For systems where 2FA/MFA is "optional" such as Gmail or Outlook.com, the service has to balance the hassle factor of using the 2-factor method and the security it brings to their site. In a perfect world, users would have unique, complex passwords for every site, and always use 2FA when available, but in the real world, you're right - users will have the same password on a dozen sites, and a 2-factor mechanism that doesn't automatically lock the account and notify the user after a few invalid login attempts in a relatively small window could lead to a situation where the attacker patiently tries a few likely guesses until they get to the 2FA prompt, at which point they know they've got a valid username+password combination. With all the highly-public password database compromises on large sites (such as LinkedIn, among many others) that use your email address as your login, then an attacker can logically guess a user's password relatively easily if the user never bothered to update other sites, but just the one that was "cracked".
For security-critical apps (such as one of several I work on), the login prompt requires username, password, and 2-factor value all at once, and it's an "all or nothing" authentication, and we don't tell you WHY your login failed, unless it's because your password has expired (which assumes you entered the correct password, but it's just going to require you to change it and enter that again with another 2FA value to actually gain access to the application). That application has a "captive" user base and the 2FA is required by policy, so it's not directly comparable to the "2FA-optional" sites you mentioned in the OP.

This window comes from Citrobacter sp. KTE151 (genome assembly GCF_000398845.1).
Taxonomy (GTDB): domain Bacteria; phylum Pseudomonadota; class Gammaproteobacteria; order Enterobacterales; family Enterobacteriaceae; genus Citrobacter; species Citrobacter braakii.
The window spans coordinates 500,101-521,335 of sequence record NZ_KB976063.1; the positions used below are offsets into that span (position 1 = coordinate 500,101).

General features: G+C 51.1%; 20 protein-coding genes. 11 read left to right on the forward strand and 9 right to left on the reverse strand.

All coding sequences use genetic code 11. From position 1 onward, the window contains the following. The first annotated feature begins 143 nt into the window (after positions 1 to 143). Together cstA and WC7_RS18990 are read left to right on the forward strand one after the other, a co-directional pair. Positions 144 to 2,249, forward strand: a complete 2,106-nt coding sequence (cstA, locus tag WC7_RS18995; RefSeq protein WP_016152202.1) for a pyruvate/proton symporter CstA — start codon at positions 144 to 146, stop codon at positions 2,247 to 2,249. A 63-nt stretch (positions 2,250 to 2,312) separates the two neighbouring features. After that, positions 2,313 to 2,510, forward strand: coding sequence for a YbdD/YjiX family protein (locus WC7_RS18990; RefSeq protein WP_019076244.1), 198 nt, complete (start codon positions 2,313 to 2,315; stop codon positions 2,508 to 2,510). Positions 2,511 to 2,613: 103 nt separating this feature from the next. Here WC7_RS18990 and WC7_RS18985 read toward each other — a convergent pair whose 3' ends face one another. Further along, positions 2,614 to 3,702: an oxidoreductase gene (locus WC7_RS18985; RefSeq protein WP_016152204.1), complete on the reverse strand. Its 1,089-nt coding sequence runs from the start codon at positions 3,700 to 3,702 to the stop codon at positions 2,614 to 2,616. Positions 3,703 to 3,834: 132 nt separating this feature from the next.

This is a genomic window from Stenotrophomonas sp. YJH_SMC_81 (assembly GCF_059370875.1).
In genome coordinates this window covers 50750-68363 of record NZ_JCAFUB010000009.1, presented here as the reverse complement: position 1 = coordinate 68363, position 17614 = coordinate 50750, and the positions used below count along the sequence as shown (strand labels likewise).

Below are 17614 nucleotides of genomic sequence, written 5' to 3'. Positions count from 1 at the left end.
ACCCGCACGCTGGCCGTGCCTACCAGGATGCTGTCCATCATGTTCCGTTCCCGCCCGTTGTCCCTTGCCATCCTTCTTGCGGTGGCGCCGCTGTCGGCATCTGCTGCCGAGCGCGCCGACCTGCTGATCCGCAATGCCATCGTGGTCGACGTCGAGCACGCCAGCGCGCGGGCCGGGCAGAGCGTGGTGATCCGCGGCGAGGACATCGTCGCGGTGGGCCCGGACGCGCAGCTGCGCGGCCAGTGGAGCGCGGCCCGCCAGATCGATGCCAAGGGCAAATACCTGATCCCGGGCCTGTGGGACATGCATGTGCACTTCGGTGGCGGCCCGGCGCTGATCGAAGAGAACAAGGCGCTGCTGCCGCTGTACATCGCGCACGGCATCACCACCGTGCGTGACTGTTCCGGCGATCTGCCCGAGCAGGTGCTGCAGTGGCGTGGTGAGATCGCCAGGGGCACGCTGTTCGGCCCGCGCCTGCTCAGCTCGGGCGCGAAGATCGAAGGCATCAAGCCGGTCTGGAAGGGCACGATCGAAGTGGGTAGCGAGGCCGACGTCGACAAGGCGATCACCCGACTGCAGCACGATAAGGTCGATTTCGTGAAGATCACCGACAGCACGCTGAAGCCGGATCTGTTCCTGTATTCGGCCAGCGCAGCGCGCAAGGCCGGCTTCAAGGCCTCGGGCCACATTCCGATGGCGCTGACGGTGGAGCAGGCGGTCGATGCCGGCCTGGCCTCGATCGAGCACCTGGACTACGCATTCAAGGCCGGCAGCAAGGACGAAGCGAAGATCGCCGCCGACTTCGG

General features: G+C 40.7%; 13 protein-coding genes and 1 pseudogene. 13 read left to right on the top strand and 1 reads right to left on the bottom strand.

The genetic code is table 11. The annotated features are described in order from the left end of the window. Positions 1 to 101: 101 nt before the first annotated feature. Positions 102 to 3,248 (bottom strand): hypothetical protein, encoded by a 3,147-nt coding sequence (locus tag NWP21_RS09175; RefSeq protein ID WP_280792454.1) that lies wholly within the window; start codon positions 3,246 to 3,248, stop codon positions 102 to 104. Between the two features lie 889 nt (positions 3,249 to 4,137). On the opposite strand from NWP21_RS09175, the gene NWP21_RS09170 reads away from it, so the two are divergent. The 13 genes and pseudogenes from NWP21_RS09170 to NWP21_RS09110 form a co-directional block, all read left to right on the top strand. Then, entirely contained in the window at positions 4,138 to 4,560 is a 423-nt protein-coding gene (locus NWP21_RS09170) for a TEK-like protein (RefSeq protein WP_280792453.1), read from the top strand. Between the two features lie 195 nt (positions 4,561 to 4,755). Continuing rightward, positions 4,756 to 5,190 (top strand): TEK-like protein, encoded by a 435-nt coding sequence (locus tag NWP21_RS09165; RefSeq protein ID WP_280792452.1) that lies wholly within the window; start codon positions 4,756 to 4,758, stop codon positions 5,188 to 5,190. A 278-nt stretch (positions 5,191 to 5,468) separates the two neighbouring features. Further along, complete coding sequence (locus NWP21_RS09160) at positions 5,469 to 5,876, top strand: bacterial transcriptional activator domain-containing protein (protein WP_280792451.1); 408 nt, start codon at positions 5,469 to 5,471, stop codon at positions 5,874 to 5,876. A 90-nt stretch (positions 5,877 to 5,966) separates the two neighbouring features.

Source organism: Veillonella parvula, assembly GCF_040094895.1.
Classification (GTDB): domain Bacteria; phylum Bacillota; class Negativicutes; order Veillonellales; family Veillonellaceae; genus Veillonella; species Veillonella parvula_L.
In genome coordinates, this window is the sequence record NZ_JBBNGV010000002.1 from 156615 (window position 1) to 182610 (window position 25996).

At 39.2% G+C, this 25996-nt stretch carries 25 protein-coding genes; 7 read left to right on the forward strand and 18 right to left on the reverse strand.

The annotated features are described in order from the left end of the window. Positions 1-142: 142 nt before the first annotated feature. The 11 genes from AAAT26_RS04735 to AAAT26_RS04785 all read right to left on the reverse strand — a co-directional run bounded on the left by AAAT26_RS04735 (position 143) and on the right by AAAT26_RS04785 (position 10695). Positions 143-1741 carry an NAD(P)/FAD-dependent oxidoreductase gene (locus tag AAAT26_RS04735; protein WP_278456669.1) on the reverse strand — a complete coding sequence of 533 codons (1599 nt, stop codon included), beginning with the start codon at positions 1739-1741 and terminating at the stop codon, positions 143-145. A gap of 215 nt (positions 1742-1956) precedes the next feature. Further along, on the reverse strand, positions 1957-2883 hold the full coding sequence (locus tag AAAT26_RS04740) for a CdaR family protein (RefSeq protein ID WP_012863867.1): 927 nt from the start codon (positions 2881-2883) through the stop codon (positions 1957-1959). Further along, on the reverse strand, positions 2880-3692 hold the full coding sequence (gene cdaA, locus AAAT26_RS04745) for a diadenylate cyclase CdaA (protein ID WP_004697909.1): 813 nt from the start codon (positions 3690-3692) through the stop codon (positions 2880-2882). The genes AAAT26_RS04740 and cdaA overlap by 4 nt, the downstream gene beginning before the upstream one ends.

Fundamentally, though, I agree with the comments above that a "token-on-demand" is safer than an "offline" token (like RSA or Google Authenticator) if you're going to do the 2-step authentication because the user will know right away that someone's trying to access their account by virtue of the unexpected SMS messages, either "wrong password" or a valid 2-factor string in the event the attacker gets it right. If the site ONLY sends the SMS 2-factor value on successful login, then it's useless for the very point you mention, at letting the user know BEFORE the attacker actually gets the correct password. The user would only get the valid 2-factor string when the attacker had the right password. By that time, it's probably too late, and the attacker is already off trying that same username+password combinations on other sites that don't have 2FA and the user would have to be at a computer and scramble to change every password on every site they use it on, which if they're reusing the same password everywhere, is pretty much impossible because they won't remember them all.
Ultimately, it's up to the individual implementation as far as how damaging a 2FA can be to other sites used by the same user. Best case, it's an all-in-one login like I described, where the attacker would have to also somehow have their 2FA device or "magic string" (initialization token for something like Google Authenticator), and if they've got that too, the user's already been well-compromised.